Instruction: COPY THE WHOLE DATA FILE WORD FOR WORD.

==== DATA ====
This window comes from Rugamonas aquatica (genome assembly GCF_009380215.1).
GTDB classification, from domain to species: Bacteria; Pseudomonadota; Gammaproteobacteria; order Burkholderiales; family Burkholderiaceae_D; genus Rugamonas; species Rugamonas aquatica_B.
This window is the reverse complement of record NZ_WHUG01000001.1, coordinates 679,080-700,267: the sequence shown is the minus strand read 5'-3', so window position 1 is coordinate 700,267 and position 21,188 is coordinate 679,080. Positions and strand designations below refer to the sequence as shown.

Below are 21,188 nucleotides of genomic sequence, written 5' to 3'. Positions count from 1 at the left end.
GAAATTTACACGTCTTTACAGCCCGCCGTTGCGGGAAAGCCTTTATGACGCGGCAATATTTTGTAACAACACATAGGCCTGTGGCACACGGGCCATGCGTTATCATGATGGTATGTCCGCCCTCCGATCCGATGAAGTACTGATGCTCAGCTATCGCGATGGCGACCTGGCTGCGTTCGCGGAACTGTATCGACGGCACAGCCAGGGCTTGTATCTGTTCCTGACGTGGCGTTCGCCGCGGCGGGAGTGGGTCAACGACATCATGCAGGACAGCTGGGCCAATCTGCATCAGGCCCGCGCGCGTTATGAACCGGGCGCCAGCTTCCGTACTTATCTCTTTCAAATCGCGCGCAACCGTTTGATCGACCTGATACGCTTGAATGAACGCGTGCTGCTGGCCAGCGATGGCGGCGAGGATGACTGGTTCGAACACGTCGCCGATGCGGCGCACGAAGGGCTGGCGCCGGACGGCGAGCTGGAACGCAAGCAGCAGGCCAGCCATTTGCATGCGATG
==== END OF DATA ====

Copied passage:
This window comes from Rugamonas aquatica (genome assembly GCF_009380215.1).
GTDB classification, from domain to species: Bacteria; Pseudomonadota; Gammaproteobacteria; order Burkholderiales; family Burkholderiaceae_D; genus Rugamonas; species Rugamonas aquatica_B.
This window is the reverse complement of record NZ_WHUG01000001.1, coordinates 679,080-700,267: the sequence shown is the minus strand read 5'-3', so window position 1 is coordinate 700,267 and position 21,188 is coordinate 679,080. Positions and strand designations below refer to the sequence as shown.

Below are 21,188 nucleotides of genomic sequence, written 5' to 3'. Positions count from 1 at the left end.
GAAATTTACACGTCTTTACAGCCCGCCGTTGCGGGAAAGCCTTTATGACGCGGCAATATTTTGTAACAACACATAGGCCTGTGGCACACGGGCCATGCGTTATCATGATGGTATGTCCGCCCTCCGATCCGATGAAGTACTGATGCTCAGCTATCGCGATGGCGACCTGGCTGCGTTCGCGGAACTGTATCGACGGCACAGCCAGGGCTTGTATCTGTTCCTGACGTGGCGTTCGCCGCGGCGGGAGTGGGTCAACGACATCATGCAGGACAGCTGGGCCAATCTGCATCAGGCCCGCGCGCGTTATGAACCGGGCGCCAGCTTCCGTACTTATCTCTTTCAAATCGCGCGCAACCGTTTGATCGACCTGATACGCTTGAATGAACGCGTGCTGCTGGCCAGCGATGGCGGCGAGGATGACTGGTTCGAACACGTCGCCGATGCGGCGCACGAAGGGCTGGCGCCGGACGGCGAGCTGGAACGCAAGCAGCAGGCCAGCCATTTGCATGCGATG